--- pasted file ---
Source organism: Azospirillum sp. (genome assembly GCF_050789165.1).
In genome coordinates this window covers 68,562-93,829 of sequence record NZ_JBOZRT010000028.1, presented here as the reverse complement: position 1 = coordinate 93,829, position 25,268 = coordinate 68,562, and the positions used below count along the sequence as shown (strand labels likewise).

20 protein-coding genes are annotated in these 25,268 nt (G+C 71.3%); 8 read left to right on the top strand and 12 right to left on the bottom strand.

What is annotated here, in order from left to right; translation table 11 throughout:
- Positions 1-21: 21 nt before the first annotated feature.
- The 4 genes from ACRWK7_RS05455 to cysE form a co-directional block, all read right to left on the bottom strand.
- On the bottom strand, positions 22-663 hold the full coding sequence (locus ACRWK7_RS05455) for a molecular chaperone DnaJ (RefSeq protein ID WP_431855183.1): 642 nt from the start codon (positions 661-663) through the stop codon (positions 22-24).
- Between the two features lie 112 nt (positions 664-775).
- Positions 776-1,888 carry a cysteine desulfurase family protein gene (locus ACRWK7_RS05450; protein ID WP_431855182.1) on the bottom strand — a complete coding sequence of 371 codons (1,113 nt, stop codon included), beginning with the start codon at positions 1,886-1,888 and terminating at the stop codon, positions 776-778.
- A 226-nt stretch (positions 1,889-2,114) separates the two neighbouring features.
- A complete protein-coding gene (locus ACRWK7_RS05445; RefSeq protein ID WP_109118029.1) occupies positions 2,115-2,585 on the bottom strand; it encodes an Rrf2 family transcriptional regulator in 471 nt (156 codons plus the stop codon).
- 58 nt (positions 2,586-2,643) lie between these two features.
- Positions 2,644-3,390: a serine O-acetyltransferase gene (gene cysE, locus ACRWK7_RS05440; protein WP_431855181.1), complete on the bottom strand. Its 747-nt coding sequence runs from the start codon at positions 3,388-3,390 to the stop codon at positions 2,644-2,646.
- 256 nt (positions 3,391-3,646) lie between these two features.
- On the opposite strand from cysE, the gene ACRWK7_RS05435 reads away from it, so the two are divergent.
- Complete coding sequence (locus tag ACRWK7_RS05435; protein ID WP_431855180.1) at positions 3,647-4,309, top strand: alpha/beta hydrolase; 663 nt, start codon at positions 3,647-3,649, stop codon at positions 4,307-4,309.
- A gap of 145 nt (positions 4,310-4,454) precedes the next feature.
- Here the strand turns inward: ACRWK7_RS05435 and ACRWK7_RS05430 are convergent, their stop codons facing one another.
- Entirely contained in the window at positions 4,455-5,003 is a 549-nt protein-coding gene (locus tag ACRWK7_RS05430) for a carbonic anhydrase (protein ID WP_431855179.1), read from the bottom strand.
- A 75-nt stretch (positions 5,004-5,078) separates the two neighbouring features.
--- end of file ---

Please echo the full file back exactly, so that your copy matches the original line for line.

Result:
Source organism: Azospirillum sp. (genome assembly GCF_050789165.1).
In genome coordinates this window covers 68,562-93,829 of sequence record NZ_JBOZRT010000028.1, presented here as the reverse complement: position 1 = coordinate 93,829, position 25,268 = coordinate 68,562, and the positions used below count along the sequence as shown (strand labels likewise).

20 protein-coding genes are annotated in these 25,268 nt (G+C 71.3%); 8 read left to right on the top strand and 12 right to left on the bottom strand.

What is annotated here, in order from left to right; translation table 11 throughout:
- Positions 1-21: 21 nt before the first annotated feature.
- The 4 genes from ACRWK7_RS05455 to cysE form a co-directional block, all read right to left on the bottom strand.
- On the bottom strand, positions 22-663 hold the full coding sequence (locus ACRWK7_RS05455) for a molecular chaperone DnaJ (RefSeq protein ID WP_431855183.1): 642 nt from the start codon (positions 661-663) through the stop codon (positions 22-24).
- Between the two features lie 112 nt (positions 664-775).
- Positions 776-1,888 carry a cysteine desulfurase family protein gene (locus ACRWK7_RS05450; protein ID WP_431855182.1) on the bottom strand — a complete coding sequence of 371 codons (1,113 nt, stop codon included), beginning with the start codon at positions 1,886-1,888 and terminating at the stop codon, positions 776-778.
- A 226-nt stretch (positions 1,889-2,114) separates the two neighbouring features.
- A complete protein-coding gene (locus ACRWK7_RS05445; RefSeq protein ID WP_109118029.1) occupies positions 2,115-2,585 on the bottom strand; it encodes an Rrf2 family transcriptional regulator in 471 nt (156 codons plus the stop codon).
- 58 nt (positions 2,586-2,643) lie between these two features.
- Positions 2,644-3,390: a serine O-acetyltransferase gene (gene cysE, locus ACRWK7_RS05440; protein WP_431855181.1), complete on the bottom strand. Its 747-nt coding sequence runs from the start codon at positions 3,388-3,390 to the stop codon at positions 2,644-2,646.
- 256 nt (positions 3,391-3,646) lie between these two features.
- On the opposite strand from cysE, the gene ACRWK7_RS05435 reads away from it, so the two are divergent.
- Complete coding sequence (locus tag ACRWK7_RS05435; protein ID WP_431855180.1) at positions 3,647-4,309, top strand: alpha/beta hydrolase; 663 nt, start codon at positions 3,647-3,649, stop codon at positions 4,307-4,309.
- A gap of 145 nt (positions 4,310-4,454) precedes the next feature.
- Here the strand turns inward: ACRWK7_RS05435 and ACRWK7_RS05430 are convergent, their stop codons facing one another.
- Entirely contained in the window at positions 4,455-5,003 is a 549-nt protein-coding gene (locus tag ACRWK7_RS05430) for a carbonic anhydrase (protein ID WP_431855179.1), read from the bottom strand.
- A 75-nt stretch (positions 5,004-5,078) separates the two neighbouring features.